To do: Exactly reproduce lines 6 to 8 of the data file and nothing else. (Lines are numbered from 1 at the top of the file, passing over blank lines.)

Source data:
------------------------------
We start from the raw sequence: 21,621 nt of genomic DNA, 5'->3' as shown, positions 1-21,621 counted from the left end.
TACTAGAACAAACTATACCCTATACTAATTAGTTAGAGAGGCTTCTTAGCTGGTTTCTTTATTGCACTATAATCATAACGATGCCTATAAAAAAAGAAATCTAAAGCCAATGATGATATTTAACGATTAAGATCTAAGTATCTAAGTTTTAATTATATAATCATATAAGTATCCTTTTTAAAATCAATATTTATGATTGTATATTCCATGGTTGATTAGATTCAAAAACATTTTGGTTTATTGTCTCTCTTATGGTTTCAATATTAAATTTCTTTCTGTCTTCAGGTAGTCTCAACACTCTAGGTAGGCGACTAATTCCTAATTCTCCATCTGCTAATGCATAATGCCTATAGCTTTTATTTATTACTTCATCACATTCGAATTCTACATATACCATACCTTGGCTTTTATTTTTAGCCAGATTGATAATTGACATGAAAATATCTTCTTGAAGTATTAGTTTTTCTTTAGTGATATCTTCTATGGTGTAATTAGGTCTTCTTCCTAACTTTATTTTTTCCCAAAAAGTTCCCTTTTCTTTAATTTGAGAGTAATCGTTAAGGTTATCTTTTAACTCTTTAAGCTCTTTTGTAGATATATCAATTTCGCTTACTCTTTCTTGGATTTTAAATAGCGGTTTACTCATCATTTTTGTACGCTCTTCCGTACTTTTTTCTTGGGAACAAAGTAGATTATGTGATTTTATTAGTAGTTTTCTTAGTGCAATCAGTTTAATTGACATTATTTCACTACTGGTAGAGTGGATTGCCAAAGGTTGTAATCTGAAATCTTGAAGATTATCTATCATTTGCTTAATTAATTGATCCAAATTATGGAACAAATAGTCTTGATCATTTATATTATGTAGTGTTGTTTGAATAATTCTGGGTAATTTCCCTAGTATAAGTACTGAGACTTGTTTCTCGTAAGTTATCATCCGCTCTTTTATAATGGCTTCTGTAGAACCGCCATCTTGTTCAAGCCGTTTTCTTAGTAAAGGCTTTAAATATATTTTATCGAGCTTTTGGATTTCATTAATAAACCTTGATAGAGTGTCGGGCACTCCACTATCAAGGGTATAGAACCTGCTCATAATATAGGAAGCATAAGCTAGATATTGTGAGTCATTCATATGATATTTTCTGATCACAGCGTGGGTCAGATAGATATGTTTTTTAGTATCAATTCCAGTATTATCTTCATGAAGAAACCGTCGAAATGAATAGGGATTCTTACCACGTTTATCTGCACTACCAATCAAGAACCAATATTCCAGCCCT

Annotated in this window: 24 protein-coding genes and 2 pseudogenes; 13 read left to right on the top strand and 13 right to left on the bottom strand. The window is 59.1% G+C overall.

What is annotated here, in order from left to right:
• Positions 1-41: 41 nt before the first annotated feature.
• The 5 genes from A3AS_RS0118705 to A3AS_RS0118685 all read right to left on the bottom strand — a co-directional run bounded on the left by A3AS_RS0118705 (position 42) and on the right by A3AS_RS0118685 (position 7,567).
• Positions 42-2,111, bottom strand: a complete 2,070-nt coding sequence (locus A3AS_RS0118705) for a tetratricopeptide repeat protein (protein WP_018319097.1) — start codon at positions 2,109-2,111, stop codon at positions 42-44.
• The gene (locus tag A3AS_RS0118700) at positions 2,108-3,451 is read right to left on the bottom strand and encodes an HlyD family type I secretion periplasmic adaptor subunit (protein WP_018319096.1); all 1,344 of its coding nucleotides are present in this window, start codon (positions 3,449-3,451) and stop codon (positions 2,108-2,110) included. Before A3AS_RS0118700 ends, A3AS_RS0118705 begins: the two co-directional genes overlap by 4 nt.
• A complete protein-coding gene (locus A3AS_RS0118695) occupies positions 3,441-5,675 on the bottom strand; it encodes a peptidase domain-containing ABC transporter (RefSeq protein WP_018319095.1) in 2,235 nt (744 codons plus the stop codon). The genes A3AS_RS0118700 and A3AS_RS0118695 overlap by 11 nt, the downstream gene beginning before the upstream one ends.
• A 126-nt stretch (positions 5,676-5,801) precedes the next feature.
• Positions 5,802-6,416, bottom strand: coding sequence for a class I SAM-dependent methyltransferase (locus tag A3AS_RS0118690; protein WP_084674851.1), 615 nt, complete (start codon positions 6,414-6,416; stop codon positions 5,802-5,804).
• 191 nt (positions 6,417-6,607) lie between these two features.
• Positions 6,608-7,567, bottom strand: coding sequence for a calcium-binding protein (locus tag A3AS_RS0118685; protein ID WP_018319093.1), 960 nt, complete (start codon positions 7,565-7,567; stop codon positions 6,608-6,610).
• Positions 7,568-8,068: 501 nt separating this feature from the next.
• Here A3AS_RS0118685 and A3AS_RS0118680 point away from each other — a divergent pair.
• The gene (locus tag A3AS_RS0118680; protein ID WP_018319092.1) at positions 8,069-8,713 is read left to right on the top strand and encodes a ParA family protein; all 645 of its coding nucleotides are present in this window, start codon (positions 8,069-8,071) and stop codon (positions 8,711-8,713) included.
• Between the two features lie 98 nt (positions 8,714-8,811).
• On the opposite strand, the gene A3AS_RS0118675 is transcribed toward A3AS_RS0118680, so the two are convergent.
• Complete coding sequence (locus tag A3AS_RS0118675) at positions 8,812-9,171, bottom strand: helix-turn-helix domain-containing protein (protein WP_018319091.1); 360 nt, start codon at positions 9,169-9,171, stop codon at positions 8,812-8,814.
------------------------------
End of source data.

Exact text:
• The 5 genes from A3AS_RS0118705 to A3AS_RS0118685 all read right to left on the bottom strand — a co-directional run bounded on the left by A3AS_RS0118705 (position 42) and on the right by A3AS_RS0118685 (position 7,567).
• Positions 42-2,111, bottom strand: a complete 2,070-nt coding sequence (locus A3AS_RS0118705) for a tetratricopeptide repeat protein (protein WP_018319097.1) — start codon at positions 2,109-2,111, stop codon at positions 42-44.
• The gene (locus tag A3AS_RS0118700) at positions 2,108-3,451 is read right to left on the bottom strand and encodes an HlyD family type I secretion periplasmic adaptor subunit (protein WP_018319096.1); all 1,344 of its coding nucleotides are present in this window, start codon (positions 3,449-3,451) and stop codon (positions 2,108-2,110) included. Before A3AS_RS0118700 ends, A3AS_RS0118705 begins: the two co-directional genes overlap by 4 nt.